Steve Brown 10 years, 3 months ago

I'm old but this is before my KU time.

I do recall the bleachers were set up this way during our school days, for you youngsters notice how the student section could stand the whole game even top row of bleachers and not block view of the upper level 'grown ups'. Our fav. location was to stand whole game top row of lower level bleachers directly behind Ted Owens, we used to be mad at the 'adults' who didn't stand and who didn't wave wheat for 5 fouls.

Like Wilt, the Big Dipper, said on his last visit to AFH:

Rock Chalk Jayhawk KU!

Dyrk Dugan 10 years, 3 months ago

"Both his point and rebound totals broke the previous NCAA records in an eventual 87-69 Kansas victory." This is incorrect, he broke the KU (not NCAA) records for points and rebounds.

5yard, i wouldn't jump the gun on the NCAA record quote. of course, he doesn't have the record for most points or rebounds in an NCAA game...but for a DEBUT game, he had both of them. he still has the rebounds, and the points were broken by Lew Alcindor (Kareem Abdul-Jabbar)

He still holds the record for most points in a KU game...and he broke his own mark for rebounds in his Jr. year.

a truly one of a kind basketball player, a phenomenal athlete. he was very good at track and field...although he really didn't concentrate on it. i have no doubt, he would have been an All American quarter miler or high jumper, if he wanted to.

Only his desire was his limit...because physically, he was about as strong and athletic as anybody has been, on any athletic field/court.

it was truly wonderful when he came back in 1998...and spoke to the crowd and was honored....i waited in line for his autograph....and he signed every darn book, or program or whatever people had.

It's great to have his legacy as part of KU athletics.

Tony Bandle 10 years, 3 months ago

Truly, the greatest college basketball player of all-time, and a little known fact, maybe the greatest volleyball player of all time. Wilt was an amazing athlete: - scored 100 points in one game - decided what statistic to focus on during the season and take the lead..he did this with points, with rebounds, with scoring average and, one year, with assists...mind blowing.

One on one, Michael. Magic, LaBron, Bird, etc. would have all have their breakfast AND lunch served to them by Wilt.

Everyone makes a big deal about Russell dominating Wilt. Bill was surrounded by Hall of Famers, Wilt except for a couple of seasons, as surrounded by Ham and Eggers, yet his teams were competitive every year.

If Wilt had been on the Celtics, they would have won 20 consecutive titles!!

KirkwoodHawk 10 years, 3 months ago

Lighthawk, we did the same thing. Preferred last row behind bench so could stand the whole game and not block the view of the adults in the first row of the upper deck.
Bonus: KU Cheerleaders warmed up on inside track right behind our bleachers.
Negative bonus: pep band just up to our left. 4 seasons of Copa Cabanna blaring in my left ear.

BCRavenJHawkfan 10 years, 3 months ago

Oakville, Roger that on Wilt as a volleyball player. I got to see him play volleyball after he retired from the NBA. He had a whole other level to spiking the ball.

Let's also not forget that several rules in basketball were changed because of him. I am pretty sure the dunk was out at the college level for a period of time because of him. The lane or 3 second area was widened because of him. And some think the NBA moved to 6 fouls from 5 because of him, that is to keep him in the game. Granted, there is no direct proof for each of these, but the rumors at the time were pretty strong.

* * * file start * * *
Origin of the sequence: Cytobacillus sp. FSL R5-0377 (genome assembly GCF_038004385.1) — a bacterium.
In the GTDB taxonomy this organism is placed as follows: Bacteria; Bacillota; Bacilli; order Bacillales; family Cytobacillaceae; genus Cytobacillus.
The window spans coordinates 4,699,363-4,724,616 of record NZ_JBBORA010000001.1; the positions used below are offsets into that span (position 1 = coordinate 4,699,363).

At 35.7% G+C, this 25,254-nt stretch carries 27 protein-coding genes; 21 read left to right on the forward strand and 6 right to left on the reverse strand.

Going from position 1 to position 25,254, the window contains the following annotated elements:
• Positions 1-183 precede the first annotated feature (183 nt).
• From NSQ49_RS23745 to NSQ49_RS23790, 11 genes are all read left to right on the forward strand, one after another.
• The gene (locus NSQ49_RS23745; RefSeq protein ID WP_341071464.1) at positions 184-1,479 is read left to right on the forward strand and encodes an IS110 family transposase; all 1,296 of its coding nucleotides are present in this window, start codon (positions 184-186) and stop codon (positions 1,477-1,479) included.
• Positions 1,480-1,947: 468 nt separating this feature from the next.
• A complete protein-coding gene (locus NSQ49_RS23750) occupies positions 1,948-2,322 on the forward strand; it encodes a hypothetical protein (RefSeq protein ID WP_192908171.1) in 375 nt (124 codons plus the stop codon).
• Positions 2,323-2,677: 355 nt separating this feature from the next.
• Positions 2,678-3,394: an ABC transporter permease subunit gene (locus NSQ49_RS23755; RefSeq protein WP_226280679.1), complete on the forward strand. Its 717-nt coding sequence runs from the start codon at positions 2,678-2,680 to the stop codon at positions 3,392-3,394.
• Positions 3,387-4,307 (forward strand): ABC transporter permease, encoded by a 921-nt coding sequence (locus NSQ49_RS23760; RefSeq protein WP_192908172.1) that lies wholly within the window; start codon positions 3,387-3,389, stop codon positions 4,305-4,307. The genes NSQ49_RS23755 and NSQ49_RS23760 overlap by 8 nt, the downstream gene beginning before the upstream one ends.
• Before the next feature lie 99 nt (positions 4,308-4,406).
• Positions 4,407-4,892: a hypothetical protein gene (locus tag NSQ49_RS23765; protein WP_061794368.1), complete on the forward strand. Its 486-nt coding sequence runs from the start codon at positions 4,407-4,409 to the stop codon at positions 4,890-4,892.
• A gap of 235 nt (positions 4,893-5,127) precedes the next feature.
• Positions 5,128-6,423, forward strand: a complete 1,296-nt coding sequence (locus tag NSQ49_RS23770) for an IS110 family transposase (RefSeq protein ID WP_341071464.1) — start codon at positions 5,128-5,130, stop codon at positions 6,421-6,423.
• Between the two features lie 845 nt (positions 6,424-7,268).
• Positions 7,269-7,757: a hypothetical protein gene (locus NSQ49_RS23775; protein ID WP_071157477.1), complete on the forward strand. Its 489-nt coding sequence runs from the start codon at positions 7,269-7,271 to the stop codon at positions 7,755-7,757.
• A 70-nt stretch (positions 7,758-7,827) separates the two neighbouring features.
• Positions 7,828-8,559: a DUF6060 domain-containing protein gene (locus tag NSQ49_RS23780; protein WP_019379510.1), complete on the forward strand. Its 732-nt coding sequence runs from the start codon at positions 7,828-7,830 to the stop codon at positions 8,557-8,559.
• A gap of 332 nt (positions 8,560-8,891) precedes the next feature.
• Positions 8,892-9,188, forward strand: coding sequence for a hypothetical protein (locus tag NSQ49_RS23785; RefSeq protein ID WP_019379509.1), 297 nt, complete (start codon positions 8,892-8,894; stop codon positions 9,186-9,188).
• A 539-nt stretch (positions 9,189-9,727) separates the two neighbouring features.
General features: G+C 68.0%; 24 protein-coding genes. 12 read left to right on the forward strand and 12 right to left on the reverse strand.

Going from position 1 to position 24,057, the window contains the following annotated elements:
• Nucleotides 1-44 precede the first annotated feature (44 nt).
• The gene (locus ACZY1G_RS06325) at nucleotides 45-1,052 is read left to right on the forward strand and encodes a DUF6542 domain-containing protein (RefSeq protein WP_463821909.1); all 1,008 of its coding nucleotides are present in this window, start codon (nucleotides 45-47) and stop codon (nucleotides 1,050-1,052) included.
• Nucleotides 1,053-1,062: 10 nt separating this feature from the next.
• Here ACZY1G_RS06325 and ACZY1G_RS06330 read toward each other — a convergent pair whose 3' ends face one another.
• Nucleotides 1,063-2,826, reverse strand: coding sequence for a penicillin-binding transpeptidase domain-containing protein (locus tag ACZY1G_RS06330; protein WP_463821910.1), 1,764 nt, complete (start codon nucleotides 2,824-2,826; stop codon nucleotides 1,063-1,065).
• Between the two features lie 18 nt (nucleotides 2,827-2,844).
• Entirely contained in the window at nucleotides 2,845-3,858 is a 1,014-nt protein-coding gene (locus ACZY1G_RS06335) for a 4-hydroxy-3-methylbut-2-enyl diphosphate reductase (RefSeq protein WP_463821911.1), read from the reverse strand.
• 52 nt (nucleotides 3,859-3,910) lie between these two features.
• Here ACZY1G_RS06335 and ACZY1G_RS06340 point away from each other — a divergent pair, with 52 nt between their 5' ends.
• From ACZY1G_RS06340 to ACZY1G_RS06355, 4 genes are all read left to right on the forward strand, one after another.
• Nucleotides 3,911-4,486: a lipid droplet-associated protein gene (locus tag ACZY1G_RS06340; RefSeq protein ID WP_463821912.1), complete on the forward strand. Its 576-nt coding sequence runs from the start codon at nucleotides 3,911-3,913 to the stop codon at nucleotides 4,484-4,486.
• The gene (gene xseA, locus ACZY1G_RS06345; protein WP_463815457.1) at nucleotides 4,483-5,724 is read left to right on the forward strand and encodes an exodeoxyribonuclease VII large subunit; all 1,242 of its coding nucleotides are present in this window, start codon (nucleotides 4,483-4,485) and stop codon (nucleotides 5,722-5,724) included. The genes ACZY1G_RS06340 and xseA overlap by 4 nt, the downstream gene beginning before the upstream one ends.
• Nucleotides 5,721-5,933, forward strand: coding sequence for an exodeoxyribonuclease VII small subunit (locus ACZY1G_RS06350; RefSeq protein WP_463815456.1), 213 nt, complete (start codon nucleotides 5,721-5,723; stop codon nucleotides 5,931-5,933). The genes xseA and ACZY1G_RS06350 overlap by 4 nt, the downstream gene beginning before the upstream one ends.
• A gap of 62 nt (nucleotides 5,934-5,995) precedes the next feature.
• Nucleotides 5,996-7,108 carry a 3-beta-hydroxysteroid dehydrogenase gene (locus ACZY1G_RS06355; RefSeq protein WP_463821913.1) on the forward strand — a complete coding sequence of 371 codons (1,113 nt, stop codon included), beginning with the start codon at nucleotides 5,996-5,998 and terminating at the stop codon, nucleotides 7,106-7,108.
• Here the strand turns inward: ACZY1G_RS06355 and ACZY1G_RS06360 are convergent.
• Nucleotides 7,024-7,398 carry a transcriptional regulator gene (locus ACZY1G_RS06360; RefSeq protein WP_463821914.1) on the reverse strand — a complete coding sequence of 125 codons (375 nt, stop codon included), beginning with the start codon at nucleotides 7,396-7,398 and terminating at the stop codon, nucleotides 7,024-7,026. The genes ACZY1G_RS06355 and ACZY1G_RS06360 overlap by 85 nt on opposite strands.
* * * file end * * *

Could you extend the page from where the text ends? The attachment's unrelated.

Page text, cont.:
Dyrk Dugan 10 years, 3 months ago

and Wilt never fouled out of an NBA game...1000 plus games...never fouled out. another rembarkable stat.

How many guys will average 40 a game again? (he did it twice...including 36 plus per, his first five years in the leauge.)

AVERAGED almost 23 rebounds a game....(first three years he had 25 plus per)...just mind boggling.

no one ever again will be like him.

buchaba 10 years, 3 months ago

One stat that they left out (which may be his most remarkable) was that he allegedly slept with over 1,000 women.

Scatterhawk 10 years, 3 months ago

Actually, you're selling him short by about 19,000.

Quoth wikipedia:

"In 1991, Chamberlain wrote his second autobiography, A View from Above. There, the lifelong bachelor claimed he had sex with 20,000 women. For this to be true, he would have had to have had sex with 1.14 women per day from the age of 15 up until the day of his death, a rate of almost eight women a week"

Lance Hobson 10 years, 3 months ago

But he claimed that before he died so that rate had to be higher. Very impressive.

Mike Kendall 10 years, 3 months ago

This was before my time, as I was born in '59. I had heard stories from my dad and what I read in sports history books. Very fascinating! Adds to the lore of KU basketball and why Allen Fieldhouse is on sacred ground. Rock Chalk!

wannabe 10 years, 3 months ago

My favorite stat: He once year averaved more than 48 min per game in the pros. He played the entire game of most games and overtimes.

hawksince51 10 years, 3 months ago

I was a freshman during Wilt's junior year. KSU had a great, balanced team and we split in the conference. But they won it because of our several losses while Wilt was out with his "groin" injury. The persistent rumor was that it was actually an STD which certainly was within the realm of possibility given his claim in his infamous book. Wilt may well have been the greatest NBA player of all time but IMHO he was nowhere near that in the college game. He shoulders much of the blame for that due to his lack of shooting ability (except for the dunk and finger roll), and terrible free throw shooting; but his teammates, his coach, and the absence of a shot-clock were also significant factors. And because of the NCAA violations surrounding Wilt, we were put on a 2-year basketball probation following his departure. In many ways his days at KU were more of a tragedy than a triumph. I always assumed that was why he chose not to show his face in Lawrence for nearly 40 years after 1958.